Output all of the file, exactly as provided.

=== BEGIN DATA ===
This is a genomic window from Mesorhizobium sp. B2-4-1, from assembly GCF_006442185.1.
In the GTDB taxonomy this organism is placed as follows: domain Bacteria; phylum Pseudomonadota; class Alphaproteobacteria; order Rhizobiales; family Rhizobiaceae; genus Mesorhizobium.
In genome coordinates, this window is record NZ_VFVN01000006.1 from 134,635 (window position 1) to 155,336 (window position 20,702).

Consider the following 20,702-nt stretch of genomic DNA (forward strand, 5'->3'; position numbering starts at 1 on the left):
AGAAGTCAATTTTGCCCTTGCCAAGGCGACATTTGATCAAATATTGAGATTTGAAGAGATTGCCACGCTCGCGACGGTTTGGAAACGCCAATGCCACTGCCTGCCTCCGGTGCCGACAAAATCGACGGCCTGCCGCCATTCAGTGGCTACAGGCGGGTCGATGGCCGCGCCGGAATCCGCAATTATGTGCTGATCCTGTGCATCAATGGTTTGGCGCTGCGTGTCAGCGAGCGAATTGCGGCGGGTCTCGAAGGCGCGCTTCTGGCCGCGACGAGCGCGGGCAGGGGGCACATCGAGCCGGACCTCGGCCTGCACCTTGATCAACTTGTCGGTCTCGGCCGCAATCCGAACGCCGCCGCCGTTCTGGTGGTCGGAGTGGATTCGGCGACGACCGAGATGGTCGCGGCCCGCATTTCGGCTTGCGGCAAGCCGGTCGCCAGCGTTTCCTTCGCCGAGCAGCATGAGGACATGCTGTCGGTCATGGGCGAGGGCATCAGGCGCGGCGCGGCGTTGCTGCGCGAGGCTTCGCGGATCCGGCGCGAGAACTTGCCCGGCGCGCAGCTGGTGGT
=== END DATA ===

This is a genomic window from Mesorhizobium sp. B2-4-1, from assembly GCF_006442185.1.
In the GTDB taxonomy this organism is placed as follows: domain Bacteria; phylum Pseudomonadota; class Alphaproteobacteria; order Rhizobiales; family Rhizobiaceae; genus Mesorhizobium.
In genome coordinates, this window is record NZ_VFVN01000006.1 from 134,635 (window position 1) to 155,336 (window position 20,702).

Consider the following 20,702-nt stretch of genomic DNA (forward strand, 5'->3'; position numbering starts at 1 on the left):
AGAAGTCAATTTTGCCCTTGCCAAGGCGACATTTGATCAAATATTGAGATTTGAAGAGATTGCCACGCTCGCGACGGTTTGGAAACGCCAATGCCACTGCCTGCCTCCGGTGCCGACAAAATCGACGGCCTGCCGCCATTCAGTGGCTACAGGCGGGTCGATGGCCGCGCCGGAATCCGCAATTATGTGCTGATCCTGTGCATCAATGGTTTGGCGCTGCGTGTCAGCGAGCGAATTGCGGCGGGTCTCGAAGGCGCGCTTCTGGCCGCGACGAGCGCGGGCAGGGGGCACATCGAGCCGGACCTCGGCCTGCACCTTGATCAACTTGTCGGTCTCGGCCGCAATCCGAACGCCGCCGCCGTTCTGGTGGTCGGAGTGGATTCGGCGACGACCGAGATGGTCGCGGCCCGCATTTCGGCTTGCGGCAAGCCGGTCGCCAGCGTTTCCTTCGCCGAGCAGCATGAGGACATGCTGTCGGTCATGGGCGAGGGCATCAGGCGCGGCGCGGCGTTGCTGCGCGAGGCTTCGCGGATCCGGCGCGAGAACTTGCCCGGCGCGCAGCTGGTGGT